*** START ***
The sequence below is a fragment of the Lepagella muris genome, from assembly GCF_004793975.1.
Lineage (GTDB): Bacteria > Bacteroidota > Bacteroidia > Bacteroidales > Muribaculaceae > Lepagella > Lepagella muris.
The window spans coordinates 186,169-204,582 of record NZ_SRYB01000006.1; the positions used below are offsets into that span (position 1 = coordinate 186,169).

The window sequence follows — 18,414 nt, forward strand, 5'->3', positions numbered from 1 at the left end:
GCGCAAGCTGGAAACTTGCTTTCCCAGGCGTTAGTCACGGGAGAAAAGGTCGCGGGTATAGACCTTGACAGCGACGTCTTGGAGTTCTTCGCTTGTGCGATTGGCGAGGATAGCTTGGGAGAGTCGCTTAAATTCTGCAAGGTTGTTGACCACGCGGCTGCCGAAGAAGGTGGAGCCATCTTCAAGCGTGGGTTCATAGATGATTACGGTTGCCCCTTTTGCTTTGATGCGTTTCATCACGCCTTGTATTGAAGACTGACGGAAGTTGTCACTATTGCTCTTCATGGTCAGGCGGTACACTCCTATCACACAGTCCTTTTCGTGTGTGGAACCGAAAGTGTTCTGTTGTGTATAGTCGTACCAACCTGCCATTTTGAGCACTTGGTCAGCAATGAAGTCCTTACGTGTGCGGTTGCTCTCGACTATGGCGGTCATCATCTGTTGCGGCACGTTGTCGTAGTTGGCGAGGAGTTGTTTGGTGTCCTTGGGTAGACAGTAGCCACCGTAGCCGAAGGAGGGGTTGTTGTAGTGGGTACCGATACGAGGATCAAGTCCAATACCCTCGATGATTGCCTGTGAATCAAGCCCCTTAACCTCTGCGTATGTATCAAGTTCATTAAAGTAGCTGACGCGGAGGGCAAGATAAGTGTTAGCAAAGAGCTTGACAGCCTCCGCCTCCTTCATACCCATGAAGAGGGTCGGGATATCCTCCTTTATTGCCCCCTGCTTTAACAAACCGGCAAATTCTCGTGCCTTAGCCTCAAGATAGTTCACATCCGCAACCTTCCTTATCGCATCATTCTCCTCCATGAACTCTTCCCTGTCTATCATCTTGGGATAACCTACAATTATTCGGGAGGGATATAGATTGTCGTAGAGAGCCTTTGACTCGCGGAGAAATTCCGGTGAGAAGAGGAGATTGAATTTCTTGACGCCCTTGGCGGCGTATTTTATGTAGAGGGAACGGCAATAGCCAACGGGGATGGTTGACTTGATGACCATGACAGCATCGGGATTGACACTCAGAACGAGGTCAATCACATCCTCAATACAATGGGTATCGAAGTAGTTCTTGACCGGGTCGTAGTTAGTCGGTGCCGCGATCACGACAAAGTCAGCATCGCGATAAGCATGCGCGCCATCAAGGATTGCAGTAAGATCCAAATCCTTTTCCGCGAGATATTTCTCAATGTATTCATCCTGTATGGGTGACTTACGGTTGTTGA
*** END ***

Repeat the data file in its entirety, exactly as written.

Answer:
The sequence below is a fragment of the Lepagella muris genome, from assembly GCF_004793975.1.
Lineage (GTDB): Bacteria > Bacteroidota > Bacteroidia > Bacteroidales > Muribaculaceae > Lepagella > Lepagella muris.
The window spans coordinates 186,169-204,582 of record NZ_SRYB01000006.1; the positions used below are offsets into that span (position 1 = coordinate 186,169).

The window sequence follows — 18,414 nt, forward strand, 5'->3', positions numbered from 1 at the left end:
GCGCAAGCTGGAAACTTGCTTTCCCAGGCGTTAGTCACGGGAGAAAAGGTCGCGGGTATAGACCTTGACAGCGACGTCTTGGAGTTCTTCGCTTGTGCGATTGGCGAGGATAGCTTGGGAGAGTCGCTTAAATTCTGCAAGGTTGTTGACCACGCGGCTGCCGAAGAAGGTGGAGCCATCTTCAAGCGTGGGTTCATAGATGATTACGGTTGCCCCTTTTGCTTTGATGCGTTTCATCACGCCTTGTATTGAAGACTGACGGAAGTTGTCACTATTGCTCTTCATGGTCAGGCGGTACACTCCTATCACACAGTCCTTTTCGTGTGTGGAACCGAAAGTGTTCTGTTGTGTATAGTCGTACCAACCTGCCATTTTGAGCACTTGGTCAGCAATGAAGTCCTTACGTGTGCGGTTGCTCTCGACTATGGCGGTCATCATCTGTTGCGGCACGTTGTCGTAGTTGGCGAGGAGTTGTTTGGTGTCCTTGGGTAGACAGTAGCCACCGTAGCCGAAGGAGGGGTTGTTGTAGTGGGTACCGATACGAGGATCAAGTCCAATACCCTCGATGATTGCCTGTGAATCAAGCCCCTTAACCTCTGCGTATGTATCAAGTTCATTAAAGTAGCTGACGCGGAGGGCAAGATAAGTGTTAGCAAAGAGCTTGACAGCCTCCGCCTCCTTCATACCCATGAAGAGGGTCGGGATATCCTCCTTTATTGCCCCCTGCTTTAACAAACCGGCAAATTCTCGTGCCTTAGCCTCAAGATAGTTCACATCCGCAACCTTCCTTATCGCATCATTCTCCTCCATGAACTCTTCCCTGTCTATCATCTTGGGATAACCTACAATTATTCGGGAGGGATATAGATTGTCGTAGAGAGCCTTTGACTCGCGGAGAAATTCCGGTGAGAAGAGGAGATTGAATTTCTTGACGCCCTTGGCGGCGTATTTTATGTAGAGGGAACGGCAATAGCCAACGGGGATGGTTGACTTGATGACCATGACAGCATCGGGATTGACACTCAGAACGAGGTCAATCACATCCTCAATACAATGGGTATCGAAGTAGTTCTTGACCGGGTCGTAGTTAGTCGGTGCCGCGATCACGACAAAGTCAGCATCGCGATAAGCATGCGCGCCATCAAGGATTGCAGTAAGATCCAAATCCTTTTCCGCGAGATATTTCTCAATGTATTCATCCTGTATGGGTGACTTACGGTTGTTGA